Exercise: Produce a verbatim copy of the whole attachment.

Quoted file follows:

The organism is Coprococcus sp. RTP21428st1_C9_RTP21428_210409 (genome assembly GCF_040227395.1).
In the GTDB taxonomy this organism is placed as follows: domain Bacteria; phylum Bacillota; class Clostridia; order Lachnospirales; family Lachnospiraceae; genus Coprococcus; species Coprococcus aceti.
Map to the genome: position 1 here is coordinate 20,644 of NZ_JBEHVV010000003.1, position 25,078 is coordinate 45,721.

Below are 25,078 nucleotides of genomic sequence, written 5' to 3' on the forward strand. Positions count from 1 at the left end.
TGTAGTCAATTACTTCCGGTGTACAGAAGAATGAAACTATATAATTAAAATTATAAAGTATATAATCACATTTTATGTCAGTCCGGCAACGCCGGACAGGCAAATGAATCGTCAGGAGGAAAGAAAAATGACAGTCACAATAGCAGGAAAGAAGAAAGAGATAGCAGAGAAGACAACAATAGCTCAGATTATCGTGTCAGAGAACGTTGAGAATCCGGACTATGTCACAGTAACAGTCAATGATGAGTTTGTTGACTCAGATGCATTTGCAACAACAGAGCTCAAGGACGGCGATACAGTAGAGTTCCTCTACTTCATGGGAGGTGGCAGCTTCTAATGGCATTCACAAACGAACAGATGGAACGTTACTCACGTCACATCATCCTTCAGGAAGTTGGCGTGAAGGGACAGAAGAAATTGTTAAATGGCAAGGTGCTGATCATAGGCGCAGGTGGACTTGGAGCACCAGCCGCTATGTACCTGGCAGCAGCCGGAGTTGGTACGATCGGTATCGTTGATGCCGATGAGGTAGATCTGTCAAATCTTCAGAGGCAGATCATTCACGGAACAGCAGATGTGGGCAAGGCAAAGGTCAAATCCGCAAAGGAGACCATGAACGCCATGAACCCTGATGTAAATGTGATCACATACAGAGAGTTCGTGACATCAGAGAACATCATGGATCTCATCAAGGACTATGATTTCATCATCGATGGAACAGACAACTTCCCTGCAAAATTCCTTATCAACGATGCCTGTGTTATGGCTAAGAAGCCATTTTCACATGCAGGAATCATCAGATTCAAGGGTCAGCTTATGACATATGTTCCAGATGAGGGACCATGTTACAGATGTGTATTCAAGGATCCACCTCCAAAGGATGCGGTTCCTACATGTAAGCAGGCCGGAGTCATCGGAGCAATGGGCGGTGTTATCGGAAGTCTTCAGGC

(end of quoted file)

The organism is Coprococcus sp. RTP21428st1_C9_RTP21428_210409 (genome assembly GCF_040227395.1).
In the GTDB taxonomy this organism is placed as follows: domain Bacteria; phylum Bacillota; class Clostridia; order Lachnospirales; family Lachnospiraceae; genus Coprococcus; species Coprococcus aceti.
Map to the genome: position 1 here is coordinate 20,644 of NZ_JBEHVV010000003.1, position 25,078 is coordinate 45,721.

Below are 25,078 nucleotides of genomic sequence, written 5' to 3' on the forward strand. Positions count from 1 at the left end.
TGTAGTCAATTACTTCCGGTGTACAGAAGAATGAAACTATATAATTAAAATTATAAAGTATATAATCACATTTTATGTCAGTCCGGCAACGCCGGACAGGCAAATGAATCGTCAGGAGGAAAGAAAAATGACAGTCACAATAGCAGGAAAGAAGAAAGAGATAGCAGAGAAGACAACAATAGCTCAGATTATCGTGTCAGAGAACGTTGAGAATCCGGACTATGTCACAGTAACAGTCAATGATGAGTTTGTTGACTCAGATGCATTTGCAACAACAGAGCTCAAGGACGGCGATACAGTAGAGTTCCTCTACTTCATGGGAGGTGGCAGCTTCTAATGGCATTCACAAACGAACAGATGGAACGTTACTCACGTCACATCATCCTTCAGGAAGTTGGCGTGAAGGGACAGAAGAAATTGTTAAATGGCAAGGTGCTGATCATAGGCGCAGGTGGACTTGGAGCACCAGCCGCTATGTACCTGGCAGCAGCCGGAGTTGGTACGATCGGTATCGTTGATGCCGATGAGGTAGATCTGTCAAATCTTCAGAGGCAGATCATTCACGGAACAGCAGATGTGGGCAAGGCAAAGGTCAAATCCGCAAAGGAGACCATGAACGCCATGAACCCTGATGTAAATGTGATCACATACAGAGAGTTCGTGACATCAGAGAACATCATGGATCTCATCAAGGACTATGATTTCATCATCGATGGAACAGACAACTTCCCTGCAAAATTCCTTATCAACGATGCCTGTGTTATGGCTAAGAAGCCATTTTCACATGCAGGAATCATCAGATTCAAGGGTCAGCTTATGACATATGTTCCAGATGAGGGACCATGTTACAGATGTGTATTCAAGGATCCACCTCCAAAGGATGCGGTTCCTACATGTAAGCAGGCCGGAGTCATCGGAGCAATGGGCGGTGTTATCGGAAGTCTTCAGGC